My Perfect Nice Day Order Includes, Uh, One of Everything

My Perfect Nice Day Order Includes, Uh, One of Everything

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I consider myself to be very easy-breezy when it comes to ordering takeout from new spots. I will say, “Surprise me!” to the voice on the line, then quickly clarify my preferences. This frustrating dance translates into: Feed me whatever you want…so long as it is also what I want. Like I said, easy-breezy!

The folks at Nice Day—a new Chinese American pop-up by Junzi Kitchen, which has been running out of its Bleecker Street location since August—handled this conundrum expertly. In addition to my very unsubtle pleas for mapo tofu, kung pao chicken, and beef chow mein (“Ha ha, oh, truly, whatever you recommend though!”), they added a surprise to my ticket: shake shake shrimp, a.k.a. an excellent take on the Chinese American classic orange shrimp.

Executive chef Lucas Sin’s goal is for the restaurant to carry on the legacies and techniques—like velveting and egg drop—developed by Chinese people living and cooking in the United States for over 150 years. In his mind, that is authentic. “It’s just authentic to a community and to a culture that isn’t in China itself,” he says. “Our job, opening a restaurant like this, is to stay faithful to our understanding of this regional cuisine.”

While conceived before the pandemic, Nice Day is certainly a child of our current crisis. According to Sin, many of the Chinese takeout joints across the U.S. lost business not just because of COVID-19 closures but because of the associated anti-Asian and anti-Chinese sentiments. Combine this with a wave of Chinese restaurant owners retiring and you have another crisis on your hands—a whole cuisine in mass decline. Sin hopes to “double-down” on making and serving Chinese American food “the way it’s supposed to be.” To the chef, that means a menu full of fresh takes on old favorites, perfected for this new era of takeout and delivery.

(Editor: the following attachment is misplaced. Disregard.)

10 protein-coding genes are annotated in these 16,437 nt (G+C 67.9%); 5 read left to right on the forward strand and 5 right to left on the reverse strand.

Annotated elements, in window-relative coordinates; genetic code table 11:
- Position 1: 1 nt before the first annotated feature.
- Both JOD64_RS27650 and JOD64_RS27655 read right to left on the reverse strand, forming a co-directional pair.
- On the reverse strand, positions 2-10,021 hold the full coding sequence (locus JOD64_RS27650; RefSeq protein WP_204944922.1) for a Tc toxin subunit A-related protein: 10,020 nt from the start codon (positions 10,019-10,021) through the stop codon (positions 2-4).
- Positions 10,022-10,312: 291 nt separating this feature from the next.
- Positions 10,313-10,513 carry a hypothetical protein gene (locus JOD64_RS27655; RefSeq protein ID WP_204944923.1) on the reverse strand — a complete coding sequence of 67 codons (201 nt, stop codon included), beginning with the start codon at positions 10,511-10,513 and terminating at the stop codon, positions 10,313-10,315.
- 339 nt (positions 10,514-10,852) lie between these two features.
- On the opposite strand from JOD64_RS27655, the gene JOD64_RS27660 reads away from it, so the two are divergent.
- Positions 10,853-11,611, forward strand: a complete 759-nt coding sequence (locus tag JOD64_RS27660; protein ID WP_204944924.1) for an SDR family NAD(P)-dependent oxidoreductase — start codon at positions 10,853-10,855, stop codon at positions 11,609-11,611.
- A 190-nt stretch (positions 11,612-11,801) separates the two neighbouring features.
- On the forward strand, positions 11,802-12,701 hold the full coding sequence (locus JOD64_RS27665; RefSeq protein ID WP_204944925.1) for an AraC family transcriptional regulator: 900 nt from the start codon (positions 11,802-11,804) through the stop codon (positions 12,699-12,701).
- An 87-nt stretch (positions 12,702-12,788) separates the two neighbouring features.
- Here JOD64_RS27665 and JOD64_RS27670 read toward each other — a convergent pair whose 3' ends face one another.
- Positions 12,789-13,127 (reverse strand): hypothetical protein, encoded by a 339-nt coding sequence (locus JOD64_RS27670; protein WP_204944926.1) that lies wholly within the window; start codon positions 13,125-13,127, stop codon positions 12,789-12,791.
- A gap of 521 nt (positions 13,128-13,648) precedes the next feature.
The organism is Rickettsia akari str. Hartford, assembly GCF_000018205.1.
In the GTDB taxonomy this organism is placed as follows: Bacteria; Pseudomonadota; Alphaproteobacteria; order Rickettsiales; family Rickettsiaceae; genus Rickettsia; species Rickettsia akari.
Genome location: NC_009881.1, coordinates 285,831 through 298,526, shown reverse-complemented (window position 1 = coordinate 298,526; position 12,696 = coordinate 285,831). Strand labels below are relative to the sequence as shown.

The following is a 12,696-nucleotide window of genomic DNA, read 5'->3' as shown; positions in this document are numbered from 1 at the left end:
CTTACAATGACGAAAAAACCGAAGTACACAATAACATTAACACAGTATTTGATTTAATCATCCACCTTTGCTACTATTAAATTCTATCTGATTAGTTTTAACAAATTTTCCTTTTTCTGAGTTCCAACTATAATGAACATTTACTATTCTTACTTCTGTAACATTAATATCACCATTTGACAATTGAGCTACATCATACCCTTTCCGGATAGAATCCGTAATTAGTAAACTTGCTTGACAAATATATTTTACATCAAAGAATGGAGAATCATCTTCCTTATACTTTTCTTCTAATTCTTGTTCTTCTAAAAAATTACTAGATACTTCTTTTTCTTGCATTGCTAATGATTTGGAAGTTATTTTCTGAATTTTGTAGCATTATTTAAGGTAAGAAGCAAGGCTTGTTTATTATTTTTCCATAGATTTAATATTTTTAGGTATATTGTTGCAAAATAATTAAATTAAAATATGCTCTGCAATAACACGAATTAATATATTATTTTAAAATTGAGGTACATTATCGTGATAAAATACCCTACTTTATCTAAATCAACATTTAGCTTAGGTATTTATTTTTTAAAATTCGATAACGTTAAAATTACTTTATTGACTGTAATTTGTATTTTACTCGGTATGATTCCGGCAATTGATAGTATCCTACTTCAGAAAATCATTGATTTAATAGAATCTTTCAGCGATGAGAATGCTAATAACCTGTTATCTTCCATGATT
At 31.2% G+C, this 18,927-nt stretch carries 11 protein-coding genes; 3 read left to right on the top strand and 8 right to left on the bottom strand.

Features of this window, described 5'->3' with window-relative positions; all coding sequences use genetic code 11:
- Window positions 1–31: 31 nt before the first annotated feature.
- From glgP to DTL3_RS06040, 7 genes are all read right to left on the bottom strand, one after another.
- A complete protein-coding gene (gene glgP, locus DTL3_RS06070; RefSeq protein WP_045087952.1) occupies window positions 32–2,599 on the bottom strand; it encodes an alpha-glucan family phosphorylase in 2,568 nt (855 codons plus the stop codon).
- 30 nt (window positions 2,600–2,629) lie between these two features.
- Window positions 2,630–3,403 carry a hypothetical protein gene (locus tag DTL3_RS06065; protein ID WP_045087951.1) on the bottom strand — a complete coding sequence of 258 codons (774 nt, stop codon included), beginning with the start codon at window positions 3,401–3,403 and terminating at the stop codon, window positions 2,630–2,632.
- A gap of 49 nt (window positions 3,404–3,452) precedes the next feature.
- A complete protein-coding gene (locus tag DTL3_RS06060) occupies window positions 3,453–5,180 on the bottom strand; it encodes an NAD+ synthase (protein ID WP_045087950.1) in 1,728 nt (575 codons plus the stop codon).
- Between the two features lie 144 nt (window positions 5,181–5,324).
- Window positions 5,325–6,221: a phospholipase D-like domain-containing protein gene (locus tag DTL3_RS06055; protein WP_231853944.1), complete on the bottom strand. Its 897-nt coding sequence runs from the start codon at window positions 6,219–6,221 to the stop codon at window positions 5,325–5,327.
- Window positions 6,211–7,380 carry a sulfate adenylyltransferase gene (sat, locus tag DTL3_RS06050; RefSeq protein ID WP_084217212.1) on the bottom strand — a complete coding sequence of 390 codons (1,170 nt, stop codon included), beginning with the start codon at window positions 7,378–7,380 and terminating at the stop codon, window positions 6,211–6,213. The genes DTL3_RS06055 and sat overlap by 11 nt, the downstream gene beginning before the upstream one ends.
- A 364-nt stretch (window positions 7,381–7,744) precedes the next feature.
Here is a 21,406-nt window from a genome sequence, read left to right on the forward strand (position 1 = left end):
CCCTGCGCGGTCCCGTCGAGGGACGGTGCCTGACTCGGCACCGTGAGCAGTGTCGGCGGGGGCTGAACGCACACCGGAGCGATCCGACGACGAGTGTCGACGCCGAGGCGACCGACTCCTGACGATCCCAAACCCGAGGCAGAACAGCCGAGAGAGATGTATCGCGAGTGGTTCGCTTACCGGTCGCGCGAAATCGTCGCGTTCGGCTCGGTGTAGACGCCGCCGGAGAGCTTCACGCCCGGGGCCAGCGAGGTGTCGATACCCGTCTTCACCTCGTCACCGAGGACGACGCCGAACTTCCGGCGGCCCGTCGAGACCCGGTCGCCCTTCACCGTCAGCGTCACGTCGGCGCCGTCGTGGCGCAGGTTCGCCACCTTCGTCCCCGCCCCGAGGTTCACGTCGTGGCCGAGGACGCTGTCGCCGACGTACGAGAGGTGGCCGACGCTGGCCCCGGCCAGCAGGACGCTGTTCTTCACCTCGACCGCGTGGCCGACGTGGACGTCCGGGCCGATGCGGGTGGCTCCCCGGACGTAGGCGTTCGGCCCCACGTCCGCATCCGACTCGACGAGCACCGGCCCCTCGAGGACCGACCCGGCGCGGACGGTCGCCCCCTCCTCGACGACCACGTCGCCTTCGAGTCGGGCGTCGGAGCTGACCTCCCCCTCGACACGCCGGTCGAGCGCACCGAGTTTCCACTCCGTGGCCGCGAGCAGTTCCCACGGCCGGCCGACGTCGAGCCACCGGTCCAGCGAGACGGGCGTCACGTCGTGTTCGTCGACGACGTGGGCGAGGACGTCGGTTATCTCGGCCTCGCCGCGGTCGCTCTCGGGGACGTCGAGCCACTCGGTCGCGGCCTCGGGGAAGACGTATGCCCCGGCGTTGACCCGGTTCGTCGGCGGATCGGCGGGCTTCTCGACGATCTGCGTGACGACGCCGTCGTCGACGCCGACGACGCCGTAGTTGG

My chicken wings, an order ubiquitous to most Chinese restaurants across the country, arrived encased in an impossibly light batter. “It’s just salt, garlic, and onion,” says Sin, upon further interrogation. “No funny tricks here.” The kung pao chicken packed a perfectly spicy and peanutty punch. The beef chow mein was loaded with a rainbow of fresh bell peppers and bean sprouts and the chewiest egg noodles I’ve ever eaten. And the mapo tofu was rich, thick, and laced with tingly Sichuan peppercorns.

Then came the wildcard: shake shake shrimp. The crunchy little nuggets are fried in the same barely-there coating as the wings and delivered with a sauce—orange, General Tso’s, or sweet and sour—on the side. The idea, as you may have guessed, is that the sauce is poured on top of the piping shot shrimp and shaken up right before eating. Why? “Because I love when crispy food is delivered crispy,” Sin says, of America’s favorite texture.

As someone who is not only not-Chinese, but also not-American ( 🐨), what I can say is that everything at Nice Day is delicious. Towards the end of our meal, the friend I had over for my living room floor picnic eyed our almost-empty paper box of shrimp, looked back at me, and demanded: “How is this so good?” 

Sin is not only making exceptional food but honoring the generations before him while building a restaurant for the future. Starting a new restaurant in a pandemic may seem like a gamble, but maybe it’s for the best that sometimes the path chooses us. By which I mean: GET THE SHAKE SHAKE SHRIMP.


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